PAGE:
1. The TatD-like DNase of Plasmodium is a virulence factor and a potential malaria vaccine candidate

    PubMed Central

    Chang, Zhiguang; Jiang, Ning; Zhang, Yuanyuan; Lu, Huijun; Yin, Jigang; Wahlgren, Mats; Cheng, Xunjia; Cao, Yaming; Chen, Qijun

    2016-01-01

    Neutrophil extracellular traps (NETs), composed primarily of DNA and proteases, are released from activated neutrophils and contribute to the innate immune response by capturing pathogens. Plasmodium falciparum, the causative agent of severe malaria, thrives in its host by counteracting immune elimination. Here, we report the discovery of a novel virulence factor of P. falciparum, a TatD-like DNase (PfTatD) that is expressed primarily in the asexual blood stage and is likely utilized by the parasite to counteract NETs. PfTatD exhibits typical deoxyribonuclease activity, and its expression is higher in virulent parasites than in avirulent parasites. A P. berghei TatD-knockout parasite displays reduced pathogenicity in mice. Mice immunized with recombinant TatD exhibit increased immunity against lethal challenge. Our results suggest that the TatD-like DNase is an essential factor for the survival of malarial parasites in the host and is a potential malaria vaccine candidate. PMID:27151551

  2. Complex realities: community engagement for a paediatric randomized controlled malaria vaccine trial in Kilifi, Kenya

    PubMed Central

    2014-01-01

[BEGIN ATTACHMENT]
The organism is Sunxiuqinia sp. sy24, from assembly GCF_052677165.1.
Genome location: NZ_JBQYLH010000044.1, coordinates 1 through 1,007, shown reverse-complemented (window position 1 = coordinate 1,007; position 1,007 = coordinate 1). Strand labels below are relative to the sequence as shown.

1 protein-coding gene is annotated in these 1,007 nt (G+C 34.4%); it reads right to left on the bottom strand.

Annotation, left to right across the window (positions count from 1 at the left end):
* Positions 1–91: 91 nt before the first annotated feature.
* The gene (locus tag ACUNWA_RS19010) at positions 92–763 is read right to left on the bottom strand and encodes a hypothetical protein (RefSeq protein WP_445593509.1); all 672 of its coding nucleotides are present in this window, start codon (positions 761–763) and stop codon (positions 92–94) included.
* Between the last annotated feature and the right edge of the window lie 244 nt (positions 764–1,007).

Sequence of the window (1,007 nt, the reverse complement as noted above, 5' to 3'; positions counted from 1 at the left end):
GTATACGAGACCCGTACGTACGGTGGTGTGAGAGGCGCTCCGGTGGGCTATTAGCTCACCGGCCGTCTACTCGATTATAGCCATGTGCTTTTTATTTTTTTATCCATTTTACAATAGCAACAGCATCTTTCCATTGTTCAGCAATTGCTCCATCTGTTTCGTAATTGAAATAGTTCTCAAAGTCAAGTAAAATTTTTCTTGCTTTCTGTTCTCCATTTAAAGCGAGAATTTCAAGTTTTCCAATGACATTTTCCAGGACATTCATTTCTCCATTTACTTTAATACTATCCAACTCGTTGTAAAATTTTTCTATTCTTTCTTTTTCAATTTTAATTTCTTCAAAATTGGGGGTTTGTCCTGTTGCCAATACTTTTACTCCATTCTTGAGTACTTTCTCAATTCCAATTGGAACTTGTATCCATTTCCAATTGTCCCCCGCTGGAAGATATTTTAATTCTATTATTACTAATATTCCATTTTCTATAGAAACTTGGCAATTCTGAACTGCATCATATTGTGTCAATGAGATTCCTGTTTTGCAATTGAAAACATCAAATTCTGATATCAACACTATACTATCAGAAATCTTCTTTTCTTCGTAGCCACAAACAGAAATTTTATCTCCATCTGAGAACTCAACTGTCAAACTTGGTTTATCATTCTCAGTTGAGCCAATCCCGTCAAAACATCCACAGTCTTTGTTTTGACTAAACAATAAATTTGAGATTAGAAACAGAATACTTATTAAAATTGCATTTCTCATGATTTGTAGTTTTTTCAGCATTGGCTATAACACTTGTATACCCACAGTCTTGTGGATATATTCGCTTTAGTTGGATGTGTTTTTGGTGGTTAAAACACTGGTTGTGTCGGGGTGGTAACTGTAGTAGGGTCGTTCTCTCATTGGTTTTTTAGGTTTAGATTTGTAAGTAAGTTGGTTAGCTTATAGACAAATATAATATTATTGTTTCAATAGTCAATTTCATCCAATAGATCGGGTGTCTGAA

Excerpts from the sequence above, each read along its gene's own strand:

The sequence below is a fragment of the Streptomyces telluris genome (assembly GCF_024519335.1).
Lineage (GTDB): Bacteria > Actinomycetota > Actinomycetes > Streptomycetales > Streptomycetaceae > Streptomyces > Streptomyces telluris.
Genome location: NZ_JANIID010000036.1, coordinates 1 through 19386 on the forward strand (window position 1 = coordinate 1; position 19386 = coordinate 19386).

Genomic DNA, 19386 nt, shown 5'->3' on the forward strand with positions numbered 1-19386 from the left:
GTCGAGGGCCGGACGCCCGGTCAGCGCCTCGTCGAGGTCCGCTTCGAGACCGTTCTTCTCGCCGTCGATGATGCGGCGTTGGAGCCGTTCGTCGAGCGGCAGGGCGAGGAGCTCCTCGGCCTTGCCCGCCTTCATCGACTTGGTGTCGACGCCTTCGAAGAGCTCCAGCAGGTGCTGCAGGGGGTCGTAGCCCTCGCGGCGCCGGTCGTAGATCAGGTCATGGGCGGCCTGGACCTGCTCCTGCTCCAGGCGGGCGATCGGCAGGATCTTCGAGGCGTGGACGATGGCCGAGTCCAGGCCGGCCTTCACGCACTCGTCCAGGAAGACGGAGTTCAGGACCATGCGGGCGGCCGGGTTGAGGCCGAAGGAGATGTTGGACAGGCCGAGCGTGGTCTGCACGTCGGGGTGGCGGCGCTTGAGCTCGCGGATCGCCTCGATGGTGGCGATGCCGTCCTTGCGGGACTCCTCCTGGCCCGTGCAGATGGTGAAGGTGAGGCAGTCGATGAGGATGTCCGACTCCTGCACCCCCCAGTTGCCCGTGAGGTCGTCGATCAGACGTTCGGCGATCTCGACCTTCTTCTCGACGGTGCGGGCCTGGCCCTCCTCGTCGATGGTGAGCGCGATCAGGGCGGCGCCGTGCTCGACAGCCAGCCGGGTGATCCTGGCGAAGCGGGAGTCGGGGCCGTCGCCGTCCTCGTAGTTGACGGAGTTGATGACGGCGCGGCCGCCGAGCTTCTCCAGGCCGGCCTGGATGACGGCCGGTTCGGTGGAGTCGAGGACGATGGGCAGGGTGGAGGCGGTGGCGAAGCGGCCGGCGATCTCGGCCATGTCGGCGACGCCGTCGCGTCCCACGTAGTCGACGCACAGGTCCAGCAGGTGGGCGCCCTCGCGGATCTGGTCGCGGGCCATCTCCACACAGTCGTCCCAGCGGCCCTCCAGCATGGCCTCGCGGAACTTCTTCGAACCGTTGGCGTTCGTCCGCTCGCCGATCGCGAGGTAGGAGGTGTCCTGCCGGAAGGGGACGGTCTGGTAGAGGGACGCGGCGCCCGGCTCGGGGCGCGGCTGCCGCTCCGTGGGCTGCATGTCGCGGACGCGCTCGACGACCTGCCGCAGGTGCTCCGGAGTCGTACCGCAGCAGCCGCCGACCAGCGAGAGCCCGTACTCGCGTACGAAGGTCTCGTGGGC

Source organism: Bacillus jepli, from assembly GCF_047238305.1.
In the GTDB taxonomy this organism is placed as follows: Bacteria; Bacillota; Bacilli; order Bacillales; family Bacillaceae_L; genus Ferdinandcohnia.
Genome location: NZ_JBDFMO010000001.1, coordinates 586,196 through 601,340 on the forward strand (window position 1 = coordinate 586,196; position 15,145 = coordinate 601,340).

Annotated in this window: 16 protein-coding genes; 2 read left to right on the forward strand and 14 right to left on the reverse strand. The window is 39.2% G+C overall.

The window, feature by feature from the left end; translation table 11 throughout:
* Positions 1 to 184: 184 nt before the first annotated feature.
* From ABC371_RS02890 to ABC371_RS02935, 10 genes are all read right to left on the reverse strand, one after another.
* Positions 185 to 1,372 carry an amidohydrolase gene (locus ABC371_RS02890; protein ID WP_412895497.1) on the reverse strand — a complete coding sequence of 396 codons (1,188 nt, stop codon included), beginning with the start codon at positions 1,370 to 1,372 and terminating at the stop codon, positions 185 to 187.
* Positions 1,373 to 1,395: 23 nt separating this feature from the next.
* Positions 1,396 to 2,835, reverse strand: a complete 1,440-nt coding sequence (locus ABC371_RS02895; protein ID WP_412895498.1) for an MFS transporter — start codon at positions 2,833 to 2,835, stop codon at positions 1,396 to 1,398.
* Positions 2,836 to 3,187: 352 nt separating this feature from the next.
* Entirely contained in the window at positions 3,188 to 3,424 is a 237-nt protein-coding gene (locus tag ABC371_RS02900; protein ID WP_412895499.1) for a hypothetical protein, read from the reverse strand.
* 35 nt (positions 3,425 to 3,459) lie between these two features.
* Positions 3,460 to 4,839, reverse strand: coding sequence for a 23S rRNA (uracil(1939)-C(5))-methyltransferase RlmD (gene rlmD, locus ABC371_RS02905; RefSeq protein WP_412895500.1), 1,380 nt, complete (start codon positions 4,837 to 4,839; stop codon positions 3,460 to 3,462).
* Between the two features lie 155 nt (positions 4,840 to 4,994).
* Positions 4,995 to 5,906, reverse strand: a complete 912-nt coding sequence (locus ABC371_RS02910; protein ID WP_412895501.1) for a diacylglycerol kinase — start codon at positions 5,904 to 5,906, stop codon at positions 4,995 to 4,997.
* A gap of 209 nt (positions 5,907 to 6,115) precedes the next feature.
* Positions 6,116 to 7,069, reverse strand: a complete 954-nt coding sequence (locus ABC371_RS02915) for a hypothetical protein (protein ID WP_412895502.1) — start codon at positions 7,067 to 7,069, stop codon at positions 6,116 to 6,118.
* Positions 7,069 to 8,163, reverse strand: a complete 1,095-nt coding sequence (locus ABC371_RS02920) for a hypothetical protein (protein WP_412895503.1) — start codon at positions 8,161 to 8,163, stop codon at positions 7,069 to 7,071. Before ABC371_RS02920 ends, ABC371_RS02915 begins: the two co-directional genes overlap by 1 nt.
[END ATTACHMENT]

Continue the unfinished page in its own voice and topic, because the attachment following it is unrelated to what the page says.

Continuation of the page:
Background Community engagement (CE) is increasingly promoted for biomedical research conducted in resource poor settings for both intrinsic and instrumental purposes. Given the potential importance of CE, but also complexities and possibility of unexpected negative outcomes, there is need for more documentation of CE processes in practice. We share experiences of formal CE for a paediatric randomized controlled malaria vaccine trial conducted in three sites within Kilifi County, Kenya. Methods Social scientists independent of the trial held in-depth individual interviews with trial researchers (n = 5), community leaders (n = 8) and parents (15 with enrolled children and 4 without); and group discussions with fieldworkers (n = 6) and facility staff (n = 2). We conducted a survey of participating households (n = 200) and observed over 150 CE activities. Results The overall CE plan was similar across the three study sites, although less community-based information in site C. Majority perceived CE activities to clear pre-existing concerns and misconceptions; increase visibility, awareness of and trust in trial staff. Challenges included: some community leaders attempting to exert pressure on people to enrol; local wording in information sheets and consent forms feeding into serious anxieties about the trial; and concerns about reduced CE over time. Negative effects of these challenges were mitigated through changes to on-going CE activities, and final information sharing and consent being conducted individually by trained clinical staff. One year after enrolment, 31% (n = 62) of participants’ parents reported malaria prevention as the main aim of the activities their children were involved in, and 93% wanted their children to remain involved. Conclusion The trial teams’ goals for CE were relatively clear from the outset. Other actors’ hopes and expectations (like higher allowances and future employment) were not openly discussed, but emerged